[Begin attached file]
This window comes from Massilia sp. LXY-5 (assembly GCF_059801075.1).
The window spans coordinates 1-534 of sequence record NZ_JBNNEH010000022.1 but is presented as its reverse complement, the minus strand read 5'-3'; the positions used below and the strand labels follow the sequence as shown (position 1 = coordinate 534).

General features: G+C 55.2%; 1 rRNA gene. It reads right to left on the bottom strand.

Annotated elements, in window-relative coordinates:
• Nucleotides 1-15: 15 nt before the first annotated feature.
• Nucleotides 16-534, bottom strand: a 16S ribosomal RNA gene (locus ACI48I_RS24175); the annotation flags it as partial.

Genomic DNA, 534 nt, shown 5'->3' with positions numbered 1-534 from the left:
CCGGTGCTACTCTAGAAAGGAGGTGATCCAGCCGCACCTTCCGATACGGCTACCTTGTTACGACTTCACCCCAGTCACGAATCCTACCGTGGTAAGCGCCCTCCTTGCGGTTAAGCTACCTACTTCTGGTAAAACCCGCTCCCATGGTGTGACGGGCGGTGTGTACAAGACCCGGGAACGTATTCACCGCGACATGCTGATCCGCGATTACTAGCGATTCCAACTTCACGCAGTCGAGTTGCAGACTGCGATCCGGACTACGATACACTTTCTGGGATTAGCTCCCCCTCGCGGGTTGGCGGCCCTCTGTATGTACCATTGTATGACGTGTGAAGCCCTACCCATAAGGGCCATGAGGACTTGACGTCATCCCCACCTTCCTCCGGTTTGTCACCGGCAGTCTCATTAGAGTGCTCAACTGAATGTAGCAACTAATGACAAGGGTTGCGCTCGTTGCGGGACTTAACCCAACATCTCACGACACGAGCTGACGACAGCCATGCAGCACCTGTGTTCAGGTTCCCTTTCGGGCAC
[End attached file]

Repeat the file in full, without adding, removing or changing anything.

This window comes from Massilia sp. LXY-5 (assembly GCF_059801075.1).
The window spans coordinates 1-534 of sequence record NZ_JBNNEH010000022.1 but is presented as its reverse complement, the minus strand read 5'-3'; the positions used below and the strand labels follow the sequence as shown (position 1 = coordinate 534).

General features: G+C 55.2%; 1 rRNA gene. It reads right to left on the bottom strand.

Annotated elements, in window-relative coordinates:
• Nucleotides 1-15: 15 nt before the first annotated feature.
• Nucleotides 16-534, bottom strand: a 16S ribosomal RNA gene (locus ACI48I_RS24175); the annotation flags it as partial.

Genomic DNA, 534 nt, shown 5'->3' with positions numbered 1-534 from the left:
CCGGTGCTACTCTAGAAAGGAGGTGATCCAGCCGCACCTTCCGATACGGCTACCTTGTTACGACTTCACCCCAGTCACGAATCCTACCGTGGTAAGCGCCCTCCTTGCGGTTAAGCTACCTACTTCTGGTAAAACCCGCTCCCATGGTGTGACGGGCGGTGTGTACAAGACCCGGGAACGTATTCACCGCGACATGCTGATCCGCGATTACTAGCGATTCCAACTTCACGCAGTCGAGTTGCAGACTGCGATCCGGACTACGATACACTTTCTGGGATTAGCTCCCCCTCGCGGGTTGGCGGCCCTCTGTATGTACCATTGTATGACGTGTGAAGCCCTACCCATAAGGGCCATGAGGACTTGACGTCATCCCCACCTTCCTCCGGTTTGTCACCGGCAGTCTCATTAGAGTGCTCAACTGAATGTAGCAACTAATGACAAGGGTTGCGCTCGTTGCGGGACTTAACCCAACATCTCACGACACGAGCTGACGACAGCCATGCAGCACCTGTGTTCAGGTTCCCTTTCGGGCAC